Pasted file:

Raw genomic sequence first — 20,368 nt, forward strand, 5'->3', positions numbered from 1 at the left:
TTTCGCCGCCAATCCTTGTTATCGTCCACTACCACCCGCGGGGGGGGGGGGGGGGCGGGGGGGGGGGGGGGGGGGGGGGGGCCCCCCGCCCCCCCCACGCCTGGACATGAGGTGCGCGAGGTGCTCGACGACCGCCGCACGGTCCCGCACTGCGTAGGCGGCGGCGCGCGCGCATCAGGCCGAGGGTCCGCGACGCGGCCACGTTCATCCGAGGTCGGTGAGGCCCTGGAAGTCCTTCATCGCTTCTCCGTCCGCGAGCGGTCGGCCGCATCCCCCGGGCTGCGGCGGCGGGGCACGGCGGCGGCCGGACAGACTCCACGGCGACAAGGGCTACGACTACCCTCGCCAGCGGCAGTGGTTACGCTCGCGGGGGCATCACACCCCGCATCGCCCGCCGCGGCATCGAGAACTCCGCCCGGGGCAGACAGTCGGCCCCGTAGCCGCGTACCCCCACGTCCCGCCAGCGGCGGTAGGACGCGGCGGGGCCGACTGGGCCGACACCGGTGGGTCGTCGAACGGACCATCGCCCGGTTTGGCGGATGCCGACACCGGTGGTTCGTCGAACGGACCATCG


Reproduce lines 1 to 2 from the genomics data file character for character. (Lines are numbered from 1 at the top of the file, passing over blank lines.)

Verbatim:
Raw genomic sequence first — 20,368 nt, forward strand, 5'->3', positions numbered from 1 at the left:
TTTCGCCGCCAATCCTTGTTATCGTCCACTACCACCCGCGGGGGGGGGGGGGGGGCGGGGGGGGGGGGGGGGGGGGGGGGGCCCCCCGCCCCCCCCACGCCTGGACATGAGGTGCGCGAGGTGCTCGACGACCGCCGCACGGTCCCGCACTGCGTAGGCGGCGGCGCGCGCGCATCAGGCCGAGGGTCCGCGACGCGGCCACGTTCATCCGAGGTCGGTGAGGCCCTGGAAGTCCTTCATCGCTTCTCCGTCCGCGAGCGGTCGGCCGCATCCCCCGGGCTGCGGCGGCGGGGCACGGCGGCGGCCGGACAGACTCCACGGCGACAAGGGCTACGACTACCCTCGCCAGCGGCAGTGGTTACGCTCGCGGGGGCATCACACCCCGCATCGCCCGCCGCGGCATCGAGAACTCCGCCCGGGGCAGACAGTCGGCCCCGTAGCCGCGTACCCCCACGTCCCGCCAGCGGCGGTAGGACGCGGCGGGGCCGACTGGGCCGACACCGGTGGGTCGTCGAACGGACCATCGCCCGGTTTGGCGGATGCCGACACCGGTGGTTCGTCGAACGGACCATCG